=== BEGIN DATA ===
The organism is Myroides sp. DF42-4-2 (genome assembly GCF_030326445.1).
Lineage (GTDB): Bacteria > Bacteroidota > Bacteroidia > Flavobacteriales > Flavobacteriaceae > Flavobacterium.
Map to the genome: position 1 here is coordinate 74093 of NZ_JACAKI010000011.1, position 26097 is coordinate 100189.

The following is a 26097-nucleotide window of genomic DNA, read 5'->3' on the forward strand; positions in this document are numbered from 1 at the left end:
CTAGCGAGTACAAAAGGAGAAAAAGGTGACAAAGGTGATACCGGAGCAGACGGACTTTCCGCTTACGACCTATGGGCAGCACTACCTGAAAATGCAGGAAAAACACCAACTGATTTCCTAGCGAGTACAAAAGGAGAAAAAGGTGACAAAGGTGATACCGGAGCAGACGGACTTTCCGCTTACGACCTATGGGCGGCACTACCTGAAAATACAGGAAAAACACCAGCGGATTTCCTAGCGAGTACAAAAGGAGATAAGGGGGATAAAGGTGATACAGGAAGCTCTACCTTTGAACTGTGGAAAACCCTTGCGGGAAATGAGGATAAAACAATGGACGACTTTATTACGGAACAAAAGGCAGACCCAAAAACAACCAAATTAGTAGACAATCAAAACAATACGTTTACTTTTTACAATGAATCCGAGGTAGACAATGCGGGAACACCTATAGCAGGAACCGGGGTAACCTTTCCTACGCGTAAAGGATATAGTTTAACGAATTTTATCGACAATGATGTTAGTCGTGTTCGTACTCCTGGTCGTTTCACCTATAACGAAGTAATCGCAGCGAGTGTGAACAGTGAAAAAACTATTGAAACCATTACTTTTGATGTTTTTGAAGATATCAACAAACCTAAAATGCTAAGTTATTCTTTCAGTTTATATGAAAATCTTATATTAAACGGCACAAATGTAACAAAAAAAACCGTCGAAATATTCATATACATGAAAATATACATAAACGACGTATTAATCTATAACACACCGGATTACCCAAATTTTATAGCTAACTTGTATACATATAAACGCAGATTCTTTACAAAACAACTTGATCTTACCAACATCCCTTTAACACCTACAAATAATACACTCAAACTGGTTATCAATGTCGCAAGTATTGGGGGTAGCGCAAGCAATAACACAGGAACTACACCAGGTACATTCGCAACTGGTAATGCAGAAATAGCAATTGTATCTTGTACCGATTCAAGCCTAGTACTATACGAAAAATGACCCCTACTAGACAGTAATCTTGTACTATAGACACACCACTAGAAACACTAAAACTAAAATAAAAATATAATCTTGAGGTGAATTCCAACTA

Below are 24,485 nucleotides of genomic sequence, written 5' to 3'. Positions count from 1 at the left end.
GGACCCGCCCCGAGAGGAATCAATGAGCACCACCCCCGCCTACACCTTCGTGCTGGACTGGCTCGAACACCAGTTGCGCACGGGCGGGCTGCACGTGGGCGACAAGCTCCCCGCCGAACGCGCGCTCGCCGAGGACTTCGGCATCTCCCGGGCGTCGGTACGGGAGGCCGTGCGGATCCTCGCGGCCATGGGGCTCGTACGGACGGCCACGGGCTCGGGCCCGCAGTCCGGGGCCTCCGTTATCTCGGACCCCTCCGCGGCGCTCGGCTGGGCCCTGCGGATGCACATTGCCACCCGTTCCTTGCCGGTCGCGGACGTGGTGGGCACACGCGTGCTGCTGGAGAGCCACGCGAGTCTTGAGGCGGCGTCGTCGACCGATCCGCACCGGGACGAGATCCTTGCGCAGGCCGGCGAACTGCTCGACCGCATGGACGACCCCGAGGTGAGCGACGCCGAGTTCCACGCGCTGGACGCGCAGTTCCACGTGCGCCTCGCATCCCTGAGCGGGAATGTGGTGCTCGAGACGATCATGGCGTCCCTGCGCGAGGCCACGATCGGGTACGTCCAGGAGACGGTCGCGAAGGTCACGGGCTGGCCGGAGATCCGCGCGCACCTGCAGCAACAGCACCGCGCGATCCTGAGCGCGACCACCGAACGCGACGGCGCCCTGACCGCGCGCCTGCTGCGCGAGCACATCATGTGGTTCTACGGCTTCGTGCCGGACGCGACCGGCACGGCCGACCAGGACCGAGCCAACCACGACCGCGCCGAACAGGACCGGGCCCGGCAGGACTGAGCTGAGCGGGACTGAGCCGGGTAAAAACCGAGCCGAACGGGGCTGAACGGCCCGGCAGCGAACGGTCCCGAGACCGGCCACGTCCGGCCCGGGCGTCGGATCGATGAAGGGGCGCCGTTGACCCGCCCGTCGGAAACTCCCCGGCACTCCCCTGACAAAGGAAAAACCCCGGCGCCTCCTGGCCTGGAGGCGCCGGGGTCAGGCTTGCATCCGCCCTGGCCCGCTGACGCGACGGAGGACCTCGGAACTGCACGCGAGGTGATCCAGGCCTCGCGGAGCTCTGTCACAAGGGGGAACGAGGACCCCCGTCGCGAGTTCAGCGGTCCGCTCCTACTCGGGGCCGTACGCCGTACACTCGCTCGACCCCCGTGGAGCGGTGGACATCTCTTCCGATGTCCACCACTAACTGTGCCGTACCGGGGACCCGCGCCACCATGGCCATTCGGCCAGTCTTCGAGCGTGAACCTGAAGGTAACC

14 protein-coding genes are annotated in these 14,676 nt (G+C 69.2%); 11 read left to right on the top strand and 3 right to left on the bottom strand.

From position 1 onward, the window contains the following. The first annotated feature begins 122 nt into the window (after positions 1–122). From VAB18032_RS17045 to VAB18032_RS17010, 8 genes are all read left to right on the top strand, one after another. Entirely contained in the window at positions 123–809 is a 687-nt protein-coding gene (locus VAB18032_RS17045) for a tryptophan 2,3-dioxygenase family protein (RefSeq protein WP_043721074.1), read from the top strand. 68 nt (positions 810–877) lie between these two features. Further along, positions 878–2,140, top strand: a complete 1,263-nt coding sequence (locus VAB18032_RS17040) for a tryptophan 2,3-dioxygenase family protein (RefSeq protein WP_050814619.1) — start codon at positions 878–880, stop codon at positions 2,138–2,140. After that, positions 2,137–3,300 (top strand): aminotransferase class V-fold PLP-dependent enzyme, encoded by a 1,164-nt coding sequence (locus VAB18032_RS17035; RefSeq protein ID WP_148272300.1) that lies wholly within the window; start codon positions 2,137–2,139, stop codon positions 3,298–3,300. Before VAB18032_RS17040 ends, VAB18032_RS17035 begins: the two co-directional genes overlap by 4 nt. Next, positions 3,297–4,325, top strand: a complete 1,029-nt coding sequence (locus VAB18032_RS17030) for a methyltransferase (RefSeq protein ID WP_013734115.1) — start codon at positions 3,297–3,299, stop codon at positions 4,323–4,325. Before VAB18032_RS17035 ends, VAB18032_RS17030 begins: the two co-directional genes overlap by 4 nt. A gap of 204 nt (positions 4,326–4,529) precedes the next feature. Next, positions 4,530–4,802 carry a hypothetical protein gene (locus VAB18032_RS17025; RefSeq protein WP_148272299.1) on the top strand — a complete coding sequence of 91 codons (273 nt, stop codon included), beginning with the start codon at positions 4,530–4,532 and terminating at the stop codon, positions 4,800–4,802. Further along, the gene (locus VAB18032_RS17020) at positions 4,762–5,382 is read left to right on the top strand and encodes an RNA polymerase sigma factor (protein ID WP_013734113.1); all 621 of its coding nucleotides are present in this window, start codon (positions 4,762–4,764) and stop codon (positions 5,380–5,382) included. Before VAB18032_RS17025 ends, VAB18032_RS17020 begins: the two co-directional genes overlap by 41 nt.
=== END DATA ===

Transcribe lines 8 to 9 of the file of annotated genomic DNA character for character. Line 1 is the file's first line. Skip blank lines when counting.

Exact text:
14 protein-coding genes are annotated in these 14,676 nt (G+C 69.2%); 11 read left to right on the top strand and 3 right to left on the bottom strand.

From position 1 onward, the window contains the following. The first annotated feature begins 122 nt into the window (after positions 1–122). From VAB18032_RS17045 to VAB18032_RS17010, 8 genes are all read left to right on the top strand, one after another. Entirely contained in the window at positions 123–809 is a 687-nt protein-coding gene (locus VAB18032_RS17045) for a tryptophan 2,3-dioxygenase family protein (RefSeq protein WP_043721074.1), read from the top strand. 68 nt (positions 810–877) lie between these two features. Further along, positions 878–2,140, top strand: a complete 1,263-nt coding sequence (locus VAB18032_RS17040) for a tryptophan 2,3-dioxygenase family protein (RefSeq protein WP_050814619.1) — start codon at positions 878–880, stop codon at positions 2,138–2,140. After that, positions 2,137–3,300 (top strand): aminotransferase class V-fold PLP-dependent enzyme, encoded by a 1,164-nt coding sequence (locus VAB18032_RS17035; RefSeq protein ID WP_148272300.1) that lies wholly within the window; start codon positions 2,137–2,139, stop codon positions 3,298–3,300. Before VAB18032_RS17040 ends, VAB18032_RS17035 begins: the two co-directional genes overlap by 4 nt. Next, positions 3,297–4,325, top strand: a complete 1,029-nt coding sequence (locus VAB18032_RS17030) for a methyltransferase (RefSeq protein ID WP_013734115.1) — start codon at positions 3,297–3,299, stop codon at positions 4,323–4,325. Before VAB18032_RS17035 ends, VAB18032_RS17030 begins: the two co-directional genes overlap by 4 nt. A gap of 204 nt (positions 4,326–4,529) precedes the next feature. Next, positions 4,530–4,802 carry a hypothetical protein gene (locus VAB18032_RS17025; RefSeq protein WP_148272299.1) on the top strand — a complete coding sequence of 91 codons (273 nt, stop codon included), beginning with the start codon at positions 4,530–4,532 and terminating at the stop codon, positions 4,800–4,802. Further along, the gene (locus VAB18032_RS17020) at positions 4,762–5,382 is read left to right on the top strand and encodes an RNA polymerase sigma factor (protein ID WP_013734113.1); all 621 of its coding nucleotides are present in this window, start codon (positions 4,762–4,764) and stop codon (positions 5,380–5,382) included. Before VAB18032_RS17025 ends, VAB18032_RS17020 begins: the two co-directional genes overlap by 41 nt.